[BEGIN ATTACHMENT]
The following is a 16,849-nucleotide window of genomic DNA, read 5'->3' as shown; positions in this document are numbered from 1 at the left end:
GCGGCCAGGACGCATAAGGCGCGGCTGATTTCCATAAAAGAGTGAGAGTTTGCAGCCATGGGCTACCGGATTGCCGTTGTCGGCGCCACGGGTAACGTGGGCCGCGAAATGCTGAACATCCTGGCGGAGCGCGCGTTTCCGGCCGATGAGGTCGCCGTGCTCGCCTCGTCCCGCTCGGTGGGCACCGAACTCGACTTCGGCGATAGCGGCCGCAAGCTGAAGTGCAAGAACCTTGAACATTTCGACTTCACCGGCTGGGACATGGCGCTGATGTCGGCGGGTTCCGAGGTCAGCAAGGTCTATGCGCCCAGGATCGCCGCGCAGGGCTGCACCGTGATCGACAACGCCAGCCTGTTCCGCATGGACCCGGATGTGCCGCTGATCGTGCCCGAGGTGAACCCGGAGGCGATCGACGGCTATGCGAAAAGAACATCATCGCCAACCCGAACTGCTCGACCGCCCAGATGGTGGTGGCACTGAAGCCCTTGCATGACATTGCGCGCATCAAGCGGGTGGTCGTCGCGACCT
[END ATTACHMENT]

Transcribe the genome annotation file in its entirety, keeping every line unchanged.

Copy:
The following is a 16,849-nucleotide window of genomic DNA, read 5'->3' as shown; positions in this document are numbered from 1 at the left end:
GCGGCCAGGACGCATAAGGCGCGGCTGATTTCCATAAAAGAGTGAGAGTTTGCAGCCATGGGCTACCGGATTGCCGTTGTCGGCGCCACGGGTAACGTGGGCCGCGAAATGCTGAACATCCTGGCGGAGCGCGCGTTTCCGGCCGATGAGGTCGCCGTGCTCGCCTCGTCCCGCTCGGTGGGCACCGAACTCGACTTCGGCGATAGCGGCCGCAAGCTGAAGTGCAAGAACCTTGAACATTTCGACTTCACCGGCTGGGACATGGCGCTGATGTCGGCGGGTTCCGAGGTCAGCAAGGTCTATGCGCCCAGGATCGCCGCGCAGGGCTGCACCGTGATCGACAACGCCAGCCTGTTCCGCATGGACCCGGATGTGCCGCTGATCGTGCCCGAGGTGAACCCGGAGGCGATCGACGGCTATGCGAAAAGAACATCATCGCCAACCCGAACTGCTCGACCGCCCAGATGGTGGTGGCACTGAAGCCCTTGCATGACATTGCGCGCATCAAGCGGGTGGTCGTCGCGACCT